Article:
In my book Bad Habits, a group of hockey players mocks my heroine, Alex, for buying tampons. Undaunted, she responds by raining down a shower of neon-wrapped tampons on their heads and striding away in her motorcycle boots, purple fauxhawk held high, vowing to destroy the patriarchy.
The incident earns her the nickname the Tampon Terror – which she’s actually pretty proud of.
Unfortunately, teenage me was not Alex. I was never brave enough to tell people I was bleeding, or that my mood swings were actually because of my period rather than just being a total bitch. I was the one cowering in the corner, shoving my tampons up my sleeve so no one saw them.
And I’m ashamed. Not of my period, but of the shame I felt.
When I was in high school, period products were distributed on the black market. We crouched next to friends’ desks, we cornered each other in locker rooms, we spoke in low voices and in code: “Do you have…something?” And by something, we meant anything – the flattened half-opened pad at the bottom of your gym bag, the battered emergency tampon that’s been jostled by gel pens in your pencil case for six months.
Once something – anything – was secured, time for the menstrual walk of shame. Notice the hunched shoulders, the just-in-case sweatshirt tied around the waist, the crinkly shitty-for-the-environment plastic-wrapped tampon clutched in the fist, the shifty avoidance of eye contact as you scurry out of the room and hope desperately to have the bathroom to yourself.
Periods just weren’t discussed. Adults didn’t talk about them, except the day in health class when they separated boys and girls and showed us a graphic birth video that made my friend pass out. Cool teenage girls on the Friday night TV shows didn’t have them – except maybe once, a first period, for one of the “very special episodes” which usually revolved around car accidents or drug abuse. Apparently a period was in the same category: a bizarre, dangerous, one-time incident deserving of punishment.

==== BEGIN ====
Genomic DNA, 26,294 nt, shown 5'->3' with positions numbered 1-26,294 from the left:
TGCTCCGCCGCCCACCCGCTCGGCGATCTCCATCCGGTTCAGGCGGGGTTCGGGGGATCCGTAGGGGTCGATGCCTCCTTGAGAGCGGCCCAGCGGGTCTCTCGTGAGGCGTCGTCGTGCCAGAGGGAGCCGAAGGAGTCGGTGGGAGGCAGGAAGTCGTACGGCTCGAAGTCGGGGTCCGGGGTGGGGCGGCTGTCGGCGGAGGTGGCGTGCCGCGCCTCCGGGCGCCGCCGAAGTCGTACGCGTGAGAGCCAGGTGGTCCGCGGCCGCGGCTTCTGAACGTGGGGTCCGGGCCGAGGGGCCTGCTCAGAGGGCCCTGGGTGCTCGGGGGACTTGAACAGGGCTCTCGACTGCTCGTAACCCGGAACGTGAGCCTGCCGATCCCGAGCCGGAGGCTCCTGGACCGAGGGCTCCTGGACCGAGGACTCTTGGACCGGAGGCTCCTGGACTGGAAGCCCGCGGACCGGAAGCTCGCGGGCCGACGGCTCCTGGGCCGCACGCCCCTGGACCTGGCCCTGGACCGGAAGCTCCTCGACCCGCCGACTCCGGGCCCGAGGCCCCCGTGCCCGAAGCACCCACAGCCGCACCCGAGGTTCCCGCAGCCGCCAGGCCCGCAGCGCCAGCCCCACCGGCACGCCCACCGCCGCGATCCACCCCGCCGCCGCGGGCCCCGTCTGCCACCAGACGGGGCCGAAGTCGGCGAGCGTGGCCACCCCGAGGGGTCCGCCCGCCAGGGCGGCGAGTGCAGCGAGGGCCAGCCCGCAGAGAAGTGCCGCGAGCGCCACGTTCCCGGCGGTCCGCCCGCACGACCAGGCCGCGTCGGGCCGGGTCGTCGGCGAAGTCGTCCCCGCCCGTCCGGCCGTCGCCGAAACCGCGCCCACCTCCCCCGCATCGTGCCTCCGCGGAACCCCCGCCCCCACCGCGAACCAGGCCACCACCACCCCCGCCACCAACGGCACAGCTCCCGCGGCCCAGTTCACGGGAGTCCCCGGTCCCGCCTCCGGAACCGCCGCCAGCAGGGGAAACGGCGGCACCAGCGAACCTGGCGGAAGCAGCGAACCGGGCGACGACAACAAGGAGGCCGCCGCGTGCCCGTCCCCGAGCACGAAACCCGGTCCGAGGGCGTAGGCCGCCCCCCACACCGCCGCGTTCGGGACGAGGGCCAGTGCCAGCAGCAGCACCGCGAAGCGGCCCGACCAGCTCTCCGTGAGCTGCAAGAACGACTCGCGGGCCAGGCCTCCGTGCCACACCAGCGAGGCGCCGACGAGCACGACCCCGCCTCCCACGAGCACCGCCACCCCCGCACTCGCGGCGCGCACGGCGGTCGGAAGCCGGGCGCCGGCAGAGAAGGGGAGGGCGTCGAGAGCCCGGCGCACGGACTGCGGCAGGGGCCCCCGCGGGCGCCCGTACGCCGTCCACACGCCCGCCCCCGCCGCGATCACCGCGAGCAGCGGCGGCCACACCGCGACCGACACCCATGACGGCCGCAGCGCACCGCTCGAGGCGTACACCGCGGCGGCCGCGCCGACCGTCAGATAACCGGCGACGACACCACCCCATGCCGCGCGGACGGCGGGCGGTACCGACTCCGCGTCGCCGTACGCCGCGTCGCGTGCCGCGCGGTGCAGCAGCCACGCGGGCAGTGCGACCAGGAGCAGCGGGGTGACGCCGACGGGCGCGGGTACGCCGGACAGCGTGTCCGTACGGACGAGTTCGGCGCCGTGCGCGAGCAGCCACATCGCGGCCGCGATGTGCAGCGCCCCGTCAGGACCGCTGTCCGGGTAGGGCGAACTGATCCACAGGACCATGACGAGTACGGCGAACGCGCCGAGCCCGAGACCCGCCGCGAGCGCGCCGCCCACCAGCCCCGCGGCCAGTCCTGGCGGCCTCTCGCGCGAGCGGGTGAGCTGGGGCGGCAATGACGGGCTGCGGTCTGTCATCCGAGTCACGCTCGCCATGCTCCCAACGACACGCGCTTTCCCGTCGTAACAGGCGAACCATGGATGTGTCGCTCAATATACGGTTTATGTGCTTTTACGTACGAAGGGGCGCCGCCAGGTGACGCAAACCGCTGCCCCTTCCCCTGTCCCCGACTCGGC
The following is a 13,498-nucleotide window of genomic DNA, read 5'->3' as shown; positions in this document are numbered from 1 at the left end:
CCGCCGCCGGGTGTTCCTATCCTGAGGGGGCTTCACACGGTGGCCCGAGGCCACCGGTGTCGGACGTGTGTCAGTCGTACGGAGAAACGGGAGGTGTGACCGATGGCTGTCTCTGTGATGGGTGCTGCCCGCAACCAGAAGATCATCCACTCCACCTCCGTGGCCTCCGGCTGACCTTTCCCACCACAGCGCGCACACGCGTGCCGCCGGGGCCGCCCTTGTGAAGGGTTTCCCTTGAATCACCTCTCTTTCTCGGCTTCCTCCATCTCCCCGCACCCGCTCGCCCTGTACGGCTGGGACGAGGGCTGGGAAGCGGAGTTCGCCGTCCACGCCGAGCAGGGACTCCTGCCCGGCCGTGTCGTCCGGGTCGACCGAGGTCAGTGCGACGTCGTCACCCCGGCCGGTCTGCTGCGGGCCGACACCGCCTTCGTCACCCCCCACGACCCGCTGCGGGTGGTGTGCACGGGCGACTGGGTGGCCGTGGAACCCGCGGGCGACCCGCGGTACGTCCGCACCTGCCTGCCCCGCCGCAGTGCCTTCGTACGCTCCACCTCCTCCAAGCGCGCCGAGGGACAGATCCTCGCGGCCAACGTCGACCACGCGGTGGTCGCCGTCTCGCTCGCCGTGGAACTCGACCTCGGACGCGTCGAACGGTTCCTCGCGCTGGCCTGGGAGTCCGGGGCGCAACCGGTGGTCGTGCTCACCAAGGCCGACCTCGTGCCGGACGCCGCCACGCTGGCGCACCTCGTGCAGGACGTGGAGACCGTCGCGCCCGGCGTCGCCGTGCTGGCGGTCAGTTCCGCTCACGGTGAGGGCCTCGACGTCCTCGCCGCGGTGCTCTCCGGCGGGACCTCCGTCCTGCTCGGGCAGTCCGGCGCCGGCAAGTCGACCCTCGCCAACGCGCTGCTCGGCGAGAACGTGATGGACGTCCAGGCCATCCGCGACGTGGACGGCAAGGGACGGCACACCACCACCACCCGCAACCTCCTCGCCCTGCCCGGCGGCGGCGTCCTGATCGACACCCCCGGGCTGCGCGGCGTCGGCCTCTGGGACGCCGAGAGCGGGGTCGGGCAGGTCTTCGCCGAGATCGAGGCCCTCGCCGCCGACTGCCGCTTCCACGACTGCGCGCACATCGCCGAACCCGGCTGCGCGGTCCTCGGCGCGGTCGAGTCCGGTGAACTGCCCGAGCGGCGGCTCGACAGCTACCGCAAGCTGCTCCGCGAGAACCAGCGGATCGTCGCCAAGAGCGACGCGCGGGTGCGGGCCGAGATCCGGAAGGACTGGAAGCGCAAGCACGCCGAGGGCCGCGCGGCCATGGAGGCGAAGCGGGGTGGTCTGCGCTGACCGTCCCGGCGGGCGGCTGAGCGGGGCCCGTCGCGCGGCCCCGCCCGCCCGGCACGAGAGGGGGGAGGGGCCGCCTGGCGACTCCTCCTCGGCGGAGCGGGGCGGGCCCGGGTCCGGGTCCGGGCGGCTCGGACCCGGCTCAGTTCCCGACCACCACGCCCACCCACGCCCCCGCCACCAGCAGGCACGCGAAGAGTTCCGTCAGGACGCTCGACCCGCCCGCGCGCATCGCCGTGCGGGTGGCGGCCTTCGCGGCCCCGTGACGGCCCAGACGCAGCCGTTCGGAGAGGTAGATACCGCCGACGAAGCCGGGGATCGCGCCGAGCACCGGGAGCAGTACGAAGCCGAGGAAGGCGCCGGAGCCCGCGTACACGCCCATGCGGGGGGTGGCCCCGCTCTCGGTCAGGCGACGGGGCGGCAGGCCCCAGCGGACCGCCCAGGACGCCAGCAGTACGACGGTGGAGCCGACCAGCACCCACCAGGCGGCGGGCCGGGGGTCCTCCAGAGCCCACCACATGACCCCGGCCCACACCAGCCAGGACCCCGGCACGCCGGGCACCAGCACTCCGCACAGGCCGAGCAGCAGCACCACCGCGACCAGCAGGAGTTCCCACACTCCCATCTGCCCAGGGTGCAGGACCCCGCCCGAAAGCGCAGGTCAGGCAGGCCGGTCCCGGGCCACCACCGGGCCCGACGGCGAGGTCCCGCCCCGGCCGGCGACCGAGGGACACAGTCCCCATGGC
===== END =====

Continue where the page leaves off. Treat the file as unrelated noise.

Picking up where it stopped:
Or mockery – the cool teenage TV girls didn’t have periods, but their cool teenage TV boyfriends had jokes about PMS, especially if a girl dared to stand up for herself. We didn’t want to be the butt of those jokes.
So purchasing period products was also an undercover activity, requiring a group. Two friends stood watch on either end of that aisle in the CVS Pharmacy, and they were my bodyguards when I went to the cash register. If we spotted anyone we knew – a classmate, someone’s mom, or (God forbid!) a guy from school—we ran for cover.
Almost twenty years later, I wish I could say all that is a distant memory. But even though I can brave that aisle by myself now, I still shrink a bit when I bring a box of super tampons and a bag of Reese’s Peanut Butter cups to a cashier.
Let’s end it.
It’s time to move from period shame to period chic. I’m sure many of you already have, but I’m calling on the rest of us, including myself, to get bold. Let’s abolish the tampon black market. Instead of crouching, whispering, and passing anything hand-to-hand under desks, let’s demand products that are good for our bodies and for the environment, and make sure everyone who needs them has them. Let’s stand tall, hold our tampons, pads, and cute menstrual accessories above our heads, and ditch the menstrual walk of shame for the menstrual strut. Let’s use our loud and proud voices to talk about our struggles, our cramps, our doubts, and our amazing bodies.
And if someone gives you side-eye or snark for your period pride, take some inspiration from the Tampon Terror and rain down protection upon them. But be sure to pick them all back up, because a good tampon is hard to find.
BAD HABITS by Flynn Meaney is published by Penguin (RRP £7.99) and is out now.